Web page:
From 2023 most subjects will be taught on campus only with flexible options limited to a select number of postgraduate programs and individual subjects.
To learn more, visit COVID-19 course and subject delivery.
About this subject
- Eligibility and requirements
- Dates and times
- Further information
- Timetable(opens in new window)
Semester 1 - Online
|Fees||Look up fees|
This subject is a core subject within the Master of Public Health, the Master of Epidemiology, the Master of Science (Epidemiology) and the Master of Biostatistics. Students should enrol in this subject early in their program of study.
Epidemiology is the study of the distribution and determinants of disease frequency in human populations and the application of this study to control health problems. It is a fundamental science of public health.
Three main tasks of epidemiology include description, causal inference and prediction. This subject focuses on the first two and emphasises the application of epidemiological evidence to informing public health practice and policy.
Description: the epidemiological measures of disease frequency and summary measures of population health are introduced and used to describe patterns and trends in disease occurrence within and between populations. The role of routinely collected data, particularly for surveillance of infectious diseases, is discussed.
Causal inference: is key to applying epidemiological evidence to controlling health problems if interventions are to be effective. In this subject, causal inference is considered within the modern counterfactual framework. Causal diagrams, which are an integral part of this approach to causal inference are introduced. The common experimental and observational study designs, and systematic reviews, and their relative strengths and weaknesses are discussed. The implications of common types of bias (selection bias, information bias, and confounding) are discussed, as are methods to minimise them. Methods to control for confounding, including standardisation, are discussed.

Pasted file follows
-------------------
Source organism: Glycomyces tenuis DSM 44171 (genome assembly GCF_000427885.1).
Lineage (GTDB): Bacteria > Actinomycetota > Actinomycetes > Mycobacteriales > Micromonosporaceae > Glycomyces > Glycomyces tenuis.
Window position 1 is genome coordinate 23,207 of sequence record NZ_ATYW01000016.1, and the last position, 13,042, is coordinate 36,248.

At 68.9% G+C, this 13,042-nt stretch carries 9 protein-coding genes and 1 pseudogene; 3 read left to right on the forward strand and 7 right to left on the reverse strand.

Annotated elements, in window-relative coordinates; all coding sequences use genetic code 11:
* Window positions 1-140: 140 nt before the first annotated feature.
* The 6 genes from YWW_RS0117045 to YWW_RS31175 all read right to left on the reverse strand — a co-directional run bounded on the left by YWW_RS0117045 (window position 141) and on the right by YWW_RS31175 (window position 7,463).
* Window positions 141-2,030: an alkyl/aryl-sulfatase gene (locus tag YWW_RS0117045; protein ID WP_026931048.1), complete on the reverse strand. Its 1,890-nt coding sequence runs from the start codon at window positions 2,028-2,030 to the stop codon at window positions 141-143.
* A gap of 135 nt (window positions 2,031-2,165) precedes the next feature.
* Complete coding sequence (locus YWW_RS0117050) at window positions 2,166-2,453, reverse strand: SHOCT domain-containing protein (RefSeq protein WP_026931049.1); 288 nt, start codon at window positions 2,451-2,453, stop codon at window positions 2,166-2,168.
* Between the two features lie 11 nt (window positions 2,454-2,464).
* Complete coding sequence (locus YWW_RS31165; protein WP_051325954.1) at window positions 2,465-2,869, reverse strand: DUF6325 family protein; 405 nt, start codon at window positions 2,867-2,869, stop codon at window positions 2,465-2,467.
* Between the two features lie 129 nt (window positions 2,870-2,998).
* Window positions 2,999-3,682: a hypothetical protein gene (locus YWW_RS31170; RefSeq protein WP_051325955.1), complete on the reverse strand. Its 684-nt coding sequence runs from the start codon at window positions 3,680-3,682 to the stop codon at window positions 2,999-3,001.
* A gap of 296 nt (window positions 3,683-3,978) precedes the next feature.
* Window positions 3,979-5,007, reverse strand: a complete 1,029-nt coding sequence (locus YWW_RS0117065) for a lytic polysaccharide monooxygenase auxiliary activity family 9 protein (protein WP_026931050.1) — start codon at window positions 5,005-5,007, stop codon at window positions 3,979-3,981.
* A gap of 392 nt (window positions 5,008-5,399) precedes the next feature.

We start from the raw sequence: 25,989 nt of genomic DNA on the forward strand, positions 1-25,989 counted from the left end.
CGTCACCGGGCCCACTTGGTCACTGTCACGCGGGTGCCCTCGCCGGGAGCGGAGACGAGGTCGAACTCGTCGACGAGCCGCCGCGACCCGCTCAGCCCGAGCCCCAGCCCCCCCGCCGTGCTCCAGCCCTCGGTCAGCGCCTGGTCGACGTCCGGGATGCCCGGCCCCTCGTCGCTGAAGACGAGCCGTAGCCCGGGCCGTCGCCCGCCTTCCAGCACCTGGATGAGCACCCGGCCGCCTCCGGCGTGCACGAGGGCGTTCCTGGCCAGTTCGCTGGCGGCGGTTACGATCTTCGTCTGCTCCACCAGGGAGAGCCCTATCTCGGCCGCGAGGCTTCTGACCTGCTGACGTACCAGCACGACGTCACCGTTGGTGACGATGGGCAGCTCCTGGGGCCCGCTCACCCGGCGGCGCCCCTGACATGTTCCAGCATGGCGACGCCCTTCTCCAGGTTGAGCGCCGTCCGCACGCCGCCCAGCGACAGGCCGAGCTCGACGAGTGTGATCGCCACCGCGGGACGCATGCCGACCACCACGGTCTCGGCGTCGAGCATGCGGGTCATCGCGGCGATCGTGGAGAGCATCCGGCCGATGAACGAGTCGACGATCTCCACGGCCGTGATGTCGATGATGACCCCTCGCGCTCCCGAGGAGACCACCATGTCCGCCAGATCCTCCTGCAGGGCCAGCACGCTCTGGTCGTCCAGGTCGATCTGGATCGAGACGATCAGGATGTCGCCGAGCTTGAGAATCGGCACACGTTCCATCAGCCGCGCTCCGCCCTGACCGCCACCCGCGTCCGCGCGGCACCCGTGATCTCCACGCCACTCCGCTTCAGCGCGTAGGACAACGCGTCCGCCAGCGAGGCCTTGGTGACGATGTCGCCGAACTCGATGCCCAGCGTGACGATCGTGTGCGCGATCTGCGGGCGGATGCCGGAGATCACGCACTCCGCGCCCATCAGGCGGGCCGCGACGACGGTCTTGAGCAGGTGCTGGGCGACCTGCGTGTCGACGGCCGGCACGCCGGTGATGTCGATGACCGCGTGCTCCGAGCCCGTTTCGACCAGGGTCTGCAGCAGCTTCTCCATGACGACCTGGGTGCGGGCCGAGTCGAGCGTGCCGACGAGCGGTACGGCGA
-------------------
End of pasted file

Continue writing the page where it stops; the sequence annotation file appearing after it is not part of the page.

Differences in characteristics of the major sources of morbidity (infectious disease, non-communicable disease, and injury) are discussed in the context of prevention and early detection of disease. Transmission dynamics of infectious diseases are introduced in this context. The applicability of epidemiological evidence (external validity) to interventions in target populations is introduced. Measures of the validity and performance of tests for early detection are introduced.
Intended learning outcomes
At the completion of this subject, students are expected to be able to:
- Calculate and interpret measures of disease frequency, association, impact, and validity and performance of screening tests
- Interpret patterns and trends of disease within and between populations using surveillance and other routinely collected data
- Explain how differences in the epidemiological features of infectious diseases, non-communicable diseases, and injury influence strategies for their control
- Develop research questions to address causal questions in epidemiology
- Apply the counterfactual approach and epidemiological tools and guidelines to assessing causation in epidemiological studies
- Evaluate epidemiological evidence from experimental and observational studies
- Synthesise epidemiological evidence to inform decisions in public health
Upon completion of this subject, students will have developed skills in:
• Critical thinking and analysis
• Finding, evaluating and using relevant information
• Written communication
• Using computers
Last updated: 6 December 2022